Troy Donockley to produce new Heather Findlay album

Heather as The Bad Faery

An exciting announcement on Heather’s website.

Troy Donockley of Nightwish, Iona and Bad Shepherds fame will be producing Heather’s long-awaited new album. Recording is planned over the summer, with the words “earthy, widescreen, beautiful, bohemian, magical and mysterious” used to describe how it might sound.

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I’m sure it’s not just little Harlan who would love to hear Uilleann pipes on the record.

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6 Responses to Troy Donockley to produce new Heather Findlay album

  1. Ian Almond says:

    Great news, so we should get a new album by the end of 2014, if all goes to plan and hopefully some gigs to support the release.

    Looks like a good year ahead with new releases planned for Mostly Autumn, Panic Room and Heather as well as Anathema and Glenn Hughes new band

  2. Tim Hall says:

    Not forgetting Cloud Atlas, Morpheus Rising and Winter in Eden, all due in the early part of the year.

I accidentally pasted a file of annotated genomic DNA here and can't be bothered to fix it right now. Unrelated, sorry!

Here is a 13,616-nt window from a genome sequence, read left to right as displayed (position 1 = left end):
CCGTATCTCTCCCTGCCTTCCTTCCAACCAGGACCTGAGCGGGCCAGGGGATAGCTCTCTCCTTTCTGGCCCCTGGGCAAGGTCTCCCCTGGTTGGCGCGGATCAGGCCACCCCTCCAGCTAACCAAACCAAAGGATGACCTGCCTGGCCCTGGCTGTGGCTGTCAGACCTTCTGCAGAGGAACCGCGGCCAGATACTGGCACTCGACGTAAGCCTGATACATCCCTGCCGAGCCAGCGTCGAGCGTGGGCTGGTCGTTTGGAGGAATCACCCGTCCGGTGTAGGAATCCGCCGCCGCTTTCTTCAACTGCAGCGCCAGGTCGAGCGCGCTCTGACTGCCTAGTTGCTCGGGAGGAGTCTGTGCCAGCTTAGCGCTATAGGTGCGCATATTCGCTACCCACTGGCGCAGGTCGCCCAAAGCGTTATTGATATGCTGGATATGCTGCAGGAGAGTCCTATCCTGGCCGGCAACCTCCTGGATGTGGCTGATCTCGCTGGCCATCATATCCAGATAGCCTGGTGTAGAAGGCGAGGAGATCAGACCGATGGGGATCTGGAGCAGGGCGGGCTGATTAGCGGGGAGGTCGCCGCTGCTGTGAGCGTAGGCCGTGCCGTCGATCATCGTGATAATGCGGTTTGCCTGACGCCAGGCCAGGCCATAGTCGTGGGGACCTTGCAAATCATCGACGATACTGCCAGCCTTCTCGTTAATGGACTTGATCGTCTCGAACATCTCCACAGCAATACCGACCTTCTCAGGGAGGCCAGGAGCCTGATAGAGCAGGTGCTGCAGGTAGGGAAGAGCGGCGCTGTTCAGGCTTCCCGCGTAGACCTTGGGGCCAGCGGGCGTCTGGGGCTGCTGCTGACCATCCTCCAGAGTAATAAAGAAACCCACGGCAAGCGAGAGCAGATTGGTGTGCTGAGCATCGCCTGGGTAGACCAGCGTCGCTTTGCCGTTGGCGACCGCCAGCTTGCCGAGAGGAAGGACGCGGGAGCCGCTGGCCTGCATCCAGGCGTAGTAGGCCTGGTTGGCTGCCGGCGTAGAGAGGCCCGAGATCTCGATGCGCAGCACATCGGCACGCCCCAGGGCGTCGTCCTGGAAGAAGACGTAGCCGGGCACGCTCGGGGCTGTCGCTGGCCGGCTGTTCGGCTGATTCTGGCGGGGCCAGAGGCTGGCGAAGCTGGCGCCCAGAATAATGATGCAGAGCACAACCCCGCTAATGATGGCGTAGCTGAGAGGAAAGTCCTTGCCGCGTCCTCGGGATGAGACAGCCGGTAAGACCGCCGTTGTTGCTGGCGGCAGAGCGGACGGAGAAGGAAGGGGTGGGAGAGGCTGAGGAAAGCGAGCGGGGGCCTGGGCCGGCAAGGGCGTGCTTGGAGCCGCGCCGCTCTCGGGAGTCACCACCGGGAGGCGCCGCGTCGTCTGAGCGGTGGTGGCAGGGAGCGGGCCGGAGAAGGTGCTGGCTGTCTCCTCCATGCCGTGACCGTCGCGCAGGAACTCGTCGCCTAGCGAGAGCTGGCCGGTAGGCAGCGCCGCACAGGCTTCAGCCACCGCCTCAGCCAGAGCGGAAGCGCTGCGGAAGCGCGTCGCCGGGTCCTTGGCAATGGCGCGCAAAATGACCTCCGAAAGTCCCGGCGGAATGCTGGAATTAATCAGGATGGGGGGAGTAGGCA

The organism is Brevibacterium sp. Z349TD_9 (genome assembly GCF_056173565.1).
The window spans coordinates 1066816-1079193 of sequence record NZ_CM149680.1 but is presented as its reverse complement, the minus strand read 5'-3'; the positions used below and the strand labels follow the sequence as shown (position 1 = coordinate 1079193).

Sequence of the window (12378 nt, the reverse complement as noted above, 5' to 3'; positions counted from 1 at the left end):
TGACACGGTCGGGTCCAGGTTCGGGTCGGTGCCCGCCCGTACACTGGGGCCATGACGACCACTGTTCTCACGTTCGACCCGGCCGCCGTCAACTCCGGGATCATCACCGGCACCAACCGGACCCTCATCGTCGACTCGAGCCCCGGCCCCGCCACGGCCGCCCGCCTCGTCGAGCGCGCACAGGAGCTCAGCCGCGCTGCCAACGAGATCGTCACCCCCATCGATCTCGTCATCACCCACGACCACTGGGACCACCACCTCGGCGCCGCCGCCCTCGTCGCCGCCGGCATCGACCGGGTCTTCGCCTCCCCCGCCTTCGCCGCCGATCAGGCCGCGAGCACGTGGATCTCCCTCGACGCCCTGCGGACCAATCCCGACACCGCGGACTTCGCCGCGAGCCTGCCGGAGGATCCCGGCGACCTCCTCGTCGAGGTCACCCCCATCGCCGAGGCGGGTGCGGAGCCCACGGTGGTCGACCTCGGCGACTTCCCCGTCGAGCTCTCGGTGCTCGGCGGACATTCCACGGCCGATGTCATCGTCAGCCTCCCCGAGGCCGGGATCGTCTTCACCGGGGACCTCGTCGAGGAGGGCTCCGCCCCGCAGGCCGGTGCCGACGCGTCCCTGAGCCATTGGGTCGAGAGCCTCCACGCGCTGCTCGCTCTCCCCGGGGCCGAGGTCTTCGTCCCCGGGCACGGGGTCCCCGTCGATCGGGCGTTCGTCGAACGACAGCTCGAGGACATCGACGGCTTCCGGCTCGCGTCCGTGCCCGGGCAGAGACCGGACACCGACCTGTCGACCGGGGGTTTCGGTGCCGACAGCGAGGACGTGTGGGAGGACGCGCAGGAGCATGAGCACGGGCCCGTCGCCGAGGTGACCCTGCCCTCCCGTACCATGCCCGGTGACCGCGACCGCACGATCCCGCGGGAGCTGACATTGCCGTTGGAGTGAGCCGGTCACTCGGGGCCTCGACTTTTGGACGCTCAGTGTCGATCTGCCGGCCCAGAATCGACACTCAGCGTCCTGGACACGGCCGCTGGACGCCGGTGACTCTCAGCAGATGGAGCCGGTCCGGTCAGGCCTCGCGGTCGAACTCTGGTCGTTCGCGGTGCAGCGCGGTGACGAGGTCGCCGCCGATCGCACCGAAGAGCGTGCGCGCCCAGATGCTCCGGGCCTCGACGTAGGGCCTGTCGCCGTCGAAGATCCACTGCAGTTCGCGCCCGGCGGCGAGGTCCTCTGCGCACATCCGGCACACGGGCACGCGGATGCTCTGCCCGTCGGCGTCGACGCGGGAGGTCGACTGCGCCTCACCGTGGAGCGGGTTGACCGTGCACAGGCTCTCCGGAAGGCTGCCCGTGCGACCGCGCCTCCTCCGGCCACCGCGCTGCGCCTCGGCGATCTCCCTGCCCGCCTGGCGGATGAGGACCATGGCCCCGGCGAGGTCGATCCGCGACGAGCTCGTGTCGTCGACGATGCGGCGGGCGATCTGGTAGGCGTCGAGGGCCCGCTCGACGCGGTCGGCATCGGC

3. Ian Almond says:

    Yes, good items ahead for fans of quality music. so much for media claims that the album is dead due to falling sales for some third rate albums from over hyped mainstream acts.

  4. Tim Hall says:

    To be fair, niche scenes like ours and the mass-market mainstream might as well be on completely different planets. It’s not just a matter of scale, the entire ethos is different.

  5. Ian Almond says:

    Of course you are right, however, I can’t remember a time where there has been so much good quality music available and I am currently buying more albums than I have done since the late 70′s early 80′s.

  6. Tim Hall says:

    Same here. And pretty much all of it is completely off the mainstream radar, even when it comes to people like Steven Wilson who can fill The Royal Albert Hall.

    The only artists producing quality music who the “mainstream” have actually heard of are those whose like David Bowie or Kate Bush whose careers began in a very different era. Admittedly both are once-in-a-generation one-off talents but could a present-day equivalent break through to the mainstream now? I doubt it.